Demographics are just statistics with faces. But demographics are also statistics influenced by non-quantitative facts, such as political passion.
In presidential elections, demographics draw a lot of attention. This year is no exception, though some of the usual demographic lines have been scrambled, in large part because of the insurgent “outsider” campaigns of Donald Trump and Bernie Sanders.
Trump has attracted strong support from white men, including union workers in Rust Belt states, and evangelicals, despite a lack of credentials on dealing with social issues. Sanders’ “political revolution" appealed to many young voters, but it also revived the interest of older voters who had dropped off of the political map. Hillary Clinton, who has strong appeal for women voters, has managed to gather as strong or stronger support from African-Americans and Latinos than Barack Obama in 2008.
Despite high negative ratings and demographic predictions that Republican presidential prospects this year were circling the drain, Trump emerged from the Republican National Convention in Cleveland last week with a slight lead over Clinton.
According to fivethirtyeight.com, Republican presidential nominees do best among white voters without college degrees. But this demographic cohort is aging and declining by about 3 percent every four years. Meanwhile, whites with a college degree, who lean Republican but do cross over, are increasing by 1 or more percentage points every four years.
“In other words, Democrats’ coalition of non-white, young and well-educated voters continues to expand every election, while Republicans’ coalition of white, older and less-educated voters keeps shrinking,” said David Wasserman, writing for fivethirtyeight.com. "It’s no wonder Democrats have an emerging ‘stranglehold on the Electoral College’ because of favorable trends in states like Colorado, Florida, Nevada and Virginia.”
However, that stranglehold seems a little limp in this election cycle.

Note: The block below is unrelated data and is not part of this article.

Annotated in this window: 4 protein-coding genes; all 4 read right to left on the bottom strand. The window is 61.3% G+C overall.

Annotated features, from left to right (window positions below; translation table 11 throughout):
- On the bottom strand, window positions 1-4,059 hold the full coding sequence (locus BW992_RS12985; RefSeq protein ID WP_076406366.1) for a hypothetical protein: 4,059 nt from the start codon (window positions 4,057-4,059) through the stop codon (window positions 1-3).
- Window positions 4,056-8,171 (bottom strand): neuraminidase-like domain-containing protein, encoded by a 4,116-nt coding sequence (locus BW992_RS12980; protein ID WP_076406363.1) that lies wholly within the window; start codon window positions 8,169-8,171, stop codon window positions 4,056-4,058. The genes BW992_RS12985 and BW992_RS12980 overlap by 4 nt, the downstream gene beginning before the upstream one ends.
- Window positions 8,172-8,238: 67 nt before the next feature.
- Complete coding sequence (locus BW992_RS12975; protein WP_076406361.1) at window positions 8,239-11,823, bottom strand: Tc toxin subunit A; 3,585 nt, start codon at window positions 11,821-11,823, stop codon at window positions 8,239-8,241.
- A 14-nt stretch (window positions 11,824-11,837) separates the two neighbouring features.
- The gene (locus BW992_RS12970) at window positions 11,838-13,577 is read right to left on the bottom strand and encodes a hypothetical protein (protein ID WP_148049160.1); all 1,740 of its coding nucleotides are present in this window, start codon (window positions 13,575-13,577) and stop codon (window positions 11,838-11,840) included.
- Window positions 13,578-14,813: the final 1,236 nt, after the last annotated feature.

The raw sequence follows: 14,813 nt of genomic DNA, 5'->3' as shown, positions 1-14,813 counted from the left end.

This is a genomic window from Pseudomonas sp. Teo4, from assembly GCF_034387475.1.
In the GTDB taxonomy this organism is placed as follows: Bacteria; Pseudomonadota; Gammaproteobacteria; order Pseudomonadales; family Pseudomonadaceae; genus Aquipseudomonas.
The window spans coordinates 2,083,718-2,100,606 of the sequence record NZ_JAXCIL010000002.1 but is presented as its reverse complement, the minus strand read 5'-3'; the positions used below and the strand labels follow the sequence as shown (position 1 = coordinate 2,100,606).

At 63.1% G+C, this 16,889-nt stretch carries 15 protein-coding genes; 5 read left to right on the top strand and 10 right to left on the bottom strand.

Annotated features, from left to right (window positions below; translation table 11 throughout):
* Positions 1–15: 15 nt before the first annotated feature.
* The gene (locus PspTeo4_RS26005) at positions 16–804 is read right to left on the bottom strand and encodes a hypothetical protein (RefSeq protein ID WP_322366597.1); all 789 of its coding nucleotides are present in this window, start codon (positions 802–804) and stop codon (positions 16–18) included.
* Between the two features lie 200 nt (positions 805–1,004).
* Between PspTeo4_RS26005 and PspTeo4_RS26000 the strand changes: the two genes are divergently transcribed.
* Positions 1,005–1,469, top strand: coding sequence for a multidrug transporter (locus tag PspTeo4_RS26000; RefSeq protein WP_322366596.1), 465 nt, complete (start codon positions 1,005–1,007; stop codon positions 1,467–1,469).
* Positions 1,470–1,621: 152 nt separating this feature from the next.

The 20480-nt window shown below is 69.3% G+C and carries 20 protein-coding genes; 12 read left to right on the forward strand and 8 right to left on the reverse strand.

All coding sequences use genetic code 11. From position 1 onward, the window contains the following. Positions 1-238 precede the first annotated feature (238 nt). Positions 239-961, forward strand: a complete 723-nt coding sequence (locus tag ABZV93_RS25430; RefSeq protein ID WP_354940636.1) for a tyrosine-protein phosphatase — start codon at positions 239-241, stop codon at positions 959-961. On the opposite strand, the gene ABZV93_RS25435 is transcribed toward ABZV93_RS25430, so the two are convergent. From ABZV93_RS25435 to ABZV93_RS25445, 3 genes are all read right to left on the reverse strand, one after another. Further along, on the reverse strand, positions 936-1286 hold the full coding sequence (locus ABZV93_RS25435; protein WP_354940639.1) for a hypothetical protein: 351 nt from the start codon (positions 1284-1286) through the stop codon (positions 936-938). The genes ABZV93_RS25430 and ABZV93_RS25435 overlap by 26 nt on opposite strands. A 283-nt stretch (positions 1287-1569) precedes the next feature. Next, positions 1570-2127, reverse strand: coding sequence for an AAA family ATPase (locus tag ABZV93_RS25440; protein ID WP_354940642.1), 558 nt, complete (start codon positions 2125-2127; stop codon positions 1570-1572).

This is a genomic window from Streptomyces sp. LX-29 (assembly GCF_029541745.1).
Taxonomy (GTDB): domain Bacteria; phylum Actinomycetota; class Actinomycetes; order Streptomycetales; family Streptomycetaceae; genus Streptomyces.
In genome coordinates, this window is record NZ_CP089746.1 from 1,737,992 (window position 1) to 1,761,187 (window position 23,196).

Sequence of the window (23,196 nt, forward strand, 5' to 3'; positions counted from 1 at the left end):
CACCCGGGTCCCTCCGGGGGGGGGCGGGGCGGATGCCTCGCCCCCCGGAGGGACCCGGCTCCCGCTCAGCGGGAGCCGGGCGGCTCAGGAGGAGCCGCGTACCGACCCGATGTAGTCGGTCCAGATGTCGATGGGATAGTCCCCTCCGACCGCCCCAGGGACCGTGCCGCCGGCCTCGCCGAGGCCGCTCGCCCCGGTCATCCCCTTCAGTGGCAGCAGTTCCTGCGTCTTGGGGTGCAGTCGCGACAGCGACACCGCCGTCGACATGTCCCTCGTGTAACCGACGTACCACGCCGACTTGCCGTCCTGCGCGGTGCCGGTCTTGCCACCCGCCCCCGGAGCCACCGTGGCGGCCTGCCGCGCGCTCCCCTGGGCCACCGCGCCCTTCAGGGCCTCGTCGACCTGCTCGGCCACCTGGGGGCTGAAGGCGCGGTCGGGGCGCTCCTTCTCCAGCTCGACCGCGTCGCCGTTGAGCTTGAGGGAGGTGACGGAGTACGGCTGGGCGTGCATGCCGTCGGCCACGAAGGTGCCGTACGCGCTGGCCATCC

Nate Silver, the founder of FiveThirtyEight, says just a small percentage shift in voting could flip Colorado, Florida, Iowa, New Hampshire, Ohio, Pennsylvania, Virginia and Wisconsin to the GOP in 2016, providing enough electoral votes to capture the presidency.
Trump is stretching traditional demographic line by pushing his opposition to trade deals and a law and order agenda that hold appeal for disaffected voters in the Rust Belt and Middle America.
Of those states Silver identifies as “flippable," Sanders outpolled Clinton in Colorado, New Hampshire and Wisconsin. Sanders and Clinton were virtually tied in Iowa and Sanders came close to winning Michigan, another Rust Belt state with a lot of blue-collar union voters. A contributing factor in Sanders’ success was his opposition to trade deals, which he said left many American workers in the lurch.
The Clinton campaign is working hard at the Democratic National Convention this week to woo Sanders’ supporters. But Silver says it may be a fool’s errand because many Sanders’ supporters are new or irregular voters who may not even vote in November. He also says some Sanders’ voters are politically independent and “ticket-splitters."
The upshot is Clinton may be forced to hustle to retain union voters from Trump and Sanders supporters from a third-party candidate like Jill Stein of the Green Party.
Another demographic down note for Clinton is that her commanding lead among Latino voters may be deceiving in terms of its impact on the Electoral College. Silver says Latino votes are concentrated in states such as California, New York and Texas that aren’t in play. That is changing as Latino populations increase across the nation, which have led some to suggest that predictably red states like Arizona could become purple. However, the change may not occur this year.
Some of Clinton’s strongest support in the primary came in Southern states where African-American votes dominated Democratic voting. Normally they wouldn’t turn Red states blue, but conservative voters upset with Trump could produce surprises in states such as North Carolina and George, where polls show Trump even with Clinton. Another election-day surprise could be Utah, dominated by Mormons who are offended by Trump’s politics. Clinton is holding her own there, too.